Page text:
Morrison speculates that Canadians’ quintessential prudence could be at fault. “I don’t know whether it’s a Canadian cultural thing,” she muses. “Like, ‘I don’t want to get involved. I don’t want to interfere.’ ” That may be true, but it does not explain why survival rates vary so much by region, even within Canada. Edmonton’s bystander CPR rate, for instance, is fairly high: around 46 per cent. Of course, factors outside the scope of cardiac science—from city layout, which impacts ambulance response times, to the way cities collect EMS data—can skew the numbers.

But a crucial determinant is know-how—Seattle’s first leg up. Many of us wouldn’t have the first idea of how to resuscitate someone. “When you live in Seattle, it’s expected that you should know CPR,” explains Dr. Christian Vaillancourt, clinical epidemiologist at OHRI. Vaillancourt estimates that Seattle has the world’s highest bystander CPR rate—possibly with the exception of Oslo. But Seattle’s CPR-friendly culture did not spontaneously take root. It is largely the fruit of an aggressive municipal scheme. Since 1971, Seattle firefighters have trained over 771,000 locals in CPR. The training takes just three hours. Morrison says there are no Canadian programs on that scale—though Vancouver, say, does a better job training citizens.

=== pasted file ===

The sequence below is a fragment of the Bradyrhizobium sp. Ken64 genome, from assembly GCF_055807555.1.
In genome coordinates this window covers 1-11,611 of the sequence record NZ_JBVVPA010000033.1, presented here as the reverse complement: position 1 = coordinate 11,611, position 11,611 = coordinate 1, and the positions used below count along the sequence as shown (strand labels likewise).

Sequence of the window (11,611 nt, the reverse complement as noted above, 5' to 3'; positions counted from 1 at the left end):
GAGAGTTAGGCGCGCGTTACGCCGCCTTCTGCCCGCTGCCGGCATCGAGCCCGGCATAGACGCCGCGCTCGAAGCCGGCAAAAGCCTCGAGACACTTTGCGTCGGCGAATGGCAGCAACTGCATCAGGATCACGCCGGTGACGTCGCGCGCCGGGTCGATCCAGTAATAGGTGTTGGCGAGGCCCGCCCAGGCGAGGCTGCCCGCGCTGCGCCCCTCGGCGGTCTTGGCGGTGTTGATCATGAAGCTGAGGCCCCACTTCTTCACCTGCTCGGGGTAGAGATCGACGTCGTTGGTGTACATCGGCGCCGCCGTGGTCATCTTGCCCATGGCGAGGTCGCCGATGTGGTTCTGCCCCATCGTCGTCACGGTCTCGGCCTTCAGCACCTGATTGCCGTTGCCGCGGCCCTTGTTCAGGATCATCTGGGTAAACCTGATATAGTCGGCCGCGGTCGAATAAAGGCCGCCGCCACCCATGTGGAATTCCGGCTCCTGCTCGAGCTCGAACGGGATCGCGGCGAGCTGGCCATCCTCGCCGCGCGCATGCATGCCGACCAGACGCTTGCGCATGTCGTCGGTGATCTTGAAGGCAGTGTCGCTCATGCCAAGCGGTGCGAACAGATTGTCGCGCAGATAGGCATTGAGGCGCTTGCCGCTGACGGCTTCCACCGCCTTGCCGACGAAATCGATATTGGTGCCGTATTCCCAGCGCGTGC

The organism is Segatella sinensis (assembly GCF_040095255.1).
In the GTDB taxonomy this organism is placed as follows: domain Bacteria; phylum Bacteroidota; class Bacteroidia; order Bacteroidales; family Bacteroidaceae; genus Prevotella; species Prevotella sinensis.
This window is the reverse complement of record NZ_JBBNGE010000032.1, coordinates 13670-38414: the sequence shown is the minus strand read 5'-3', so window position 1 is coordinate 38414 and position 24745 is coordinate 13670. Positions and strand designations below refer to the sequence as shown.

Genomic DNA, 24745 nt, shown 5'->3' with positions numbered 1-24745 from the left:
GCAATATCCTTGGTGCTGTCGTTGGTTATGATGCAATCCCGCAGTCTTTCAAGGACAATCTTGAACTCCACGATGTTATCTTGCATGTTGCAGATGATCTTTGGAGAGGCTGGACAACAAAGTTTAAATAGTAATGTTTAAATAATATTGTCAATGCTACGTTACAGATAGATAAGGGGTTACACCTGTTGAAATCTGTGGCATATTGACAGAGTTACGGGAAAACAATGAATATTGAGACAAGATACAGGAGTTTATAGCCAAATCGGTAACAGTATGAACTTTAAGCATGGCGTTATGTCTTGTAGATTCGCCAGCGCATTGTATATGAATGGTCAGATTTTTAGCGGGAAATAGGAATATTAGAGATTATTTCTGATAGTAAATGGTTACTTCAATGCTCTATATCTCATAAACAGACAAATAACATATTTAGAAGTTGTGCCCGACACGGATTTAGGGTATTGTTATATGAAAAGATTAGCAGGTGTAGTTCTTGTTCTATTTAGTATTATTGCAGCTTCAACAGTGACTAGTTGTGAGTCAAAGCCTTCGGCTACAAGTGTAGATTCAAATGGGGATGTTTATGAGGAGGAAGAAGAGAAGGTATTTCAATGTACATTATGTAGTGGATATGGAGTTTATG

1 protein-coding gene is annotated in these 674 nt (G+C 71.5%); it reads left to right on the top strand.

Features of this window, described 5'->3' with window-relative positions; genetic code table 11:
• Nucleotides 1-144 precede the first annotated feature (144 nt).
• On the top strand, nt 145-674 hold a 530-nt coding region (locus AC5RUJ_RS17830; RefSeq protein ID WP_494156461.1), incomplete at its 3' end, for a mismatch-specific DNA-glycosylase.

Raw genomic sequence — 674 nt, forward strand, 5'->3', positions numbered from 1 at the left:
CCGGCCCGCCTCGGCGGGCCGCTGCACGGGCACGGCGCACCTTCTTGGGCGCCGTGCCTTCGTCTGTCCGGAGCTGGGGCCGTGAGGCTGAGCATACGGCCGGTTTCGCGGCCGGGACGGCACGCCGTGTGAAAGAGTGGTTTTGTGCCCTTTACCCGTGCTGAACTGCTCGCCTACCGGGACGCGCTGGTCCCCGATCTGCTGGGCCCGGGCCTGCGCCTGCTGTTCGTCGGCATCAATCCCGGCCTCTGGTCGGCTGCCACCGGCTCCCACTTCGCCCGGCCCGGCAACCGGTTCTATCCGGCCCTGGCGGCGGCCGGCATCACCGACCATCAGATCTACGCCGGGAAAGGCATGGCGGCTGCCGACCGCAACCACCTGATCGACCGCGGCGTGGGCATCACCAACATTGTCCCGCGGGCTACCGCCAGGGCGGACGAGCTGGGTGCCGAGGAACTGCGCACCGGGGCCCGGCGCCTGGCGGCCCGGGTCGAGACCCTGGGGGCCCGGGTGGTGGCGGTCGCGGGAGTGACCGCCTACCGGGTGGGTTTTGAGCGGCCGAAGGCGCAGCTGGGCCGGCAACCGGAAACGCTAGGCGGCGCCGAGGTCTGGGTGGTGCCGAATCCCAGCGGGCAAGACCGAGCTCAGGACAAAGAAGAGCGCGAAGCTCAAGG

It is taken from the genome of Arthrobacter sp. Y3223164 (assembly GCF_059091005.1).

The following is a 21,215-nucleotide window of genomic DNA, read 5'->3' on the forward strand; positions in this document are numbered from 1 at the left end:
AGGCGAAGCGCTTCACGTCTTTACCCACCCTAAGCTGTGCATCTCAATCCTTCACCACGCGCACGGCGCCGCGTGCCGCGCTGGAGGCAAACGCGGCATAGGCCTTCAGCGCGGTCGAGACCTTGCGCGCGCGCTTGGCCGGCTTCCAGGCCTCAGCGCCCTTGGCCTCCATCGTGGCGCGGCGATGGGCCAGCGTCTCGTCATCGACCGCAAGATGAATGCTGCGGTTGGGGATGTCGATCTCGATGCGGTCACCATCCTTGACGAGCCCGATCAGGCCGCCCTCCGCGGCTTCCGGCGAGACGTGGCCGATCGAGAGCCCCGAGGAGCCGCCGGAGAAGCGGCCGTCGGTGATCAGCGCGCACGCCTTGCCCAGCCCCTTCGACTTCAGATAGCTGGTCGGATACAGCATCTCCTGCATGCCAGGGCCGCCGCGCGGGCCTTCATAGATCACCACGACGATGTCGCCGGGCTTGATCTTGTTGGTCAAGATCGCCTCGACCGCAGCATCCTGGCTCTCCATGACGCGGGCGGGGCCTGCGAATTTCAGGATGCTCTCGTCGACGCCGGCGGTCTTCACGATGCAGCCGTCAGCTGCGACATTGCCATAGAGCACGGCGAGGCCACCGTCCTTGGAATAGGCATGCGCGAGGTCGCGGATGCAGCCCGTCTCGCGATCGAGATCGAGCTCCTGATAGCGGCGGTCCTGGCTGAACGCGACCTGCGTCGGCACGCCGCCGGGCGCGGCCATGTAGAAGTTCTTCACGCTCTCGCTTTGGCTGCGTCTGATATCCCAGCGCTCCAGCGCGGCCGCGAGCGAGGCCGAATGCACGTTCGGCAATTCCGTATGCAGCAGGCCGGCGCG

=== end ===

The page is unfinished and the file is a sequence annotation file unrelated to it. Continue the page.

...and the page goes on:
Canada also falls short when it comes to teaching people how to use automatic external defibrillators (AEDs), Morisson says—pointing out that in Seattle, bystanders are eight times more likely to use the devices than in Toronto. That number is compelling, because a victim’s chance of pulling through falls seven to 10 per cent for every minute delay in defibrillation. “The thing that drives me to distraction” she raves, “is that we have lots of AEDs, but nobody knows where we have them.” In most cities, defibrillators do not have to be registered with local EMS providers. The result is that 911 dispatchers aren’t always able to direct bystanders to nearby devices at a time of need. Morrison says she plans to pay Toronto Mayor David Miller a visit, to ask him to mandate registration: “It doesn’t take any brains to figure that it could be helpful” there.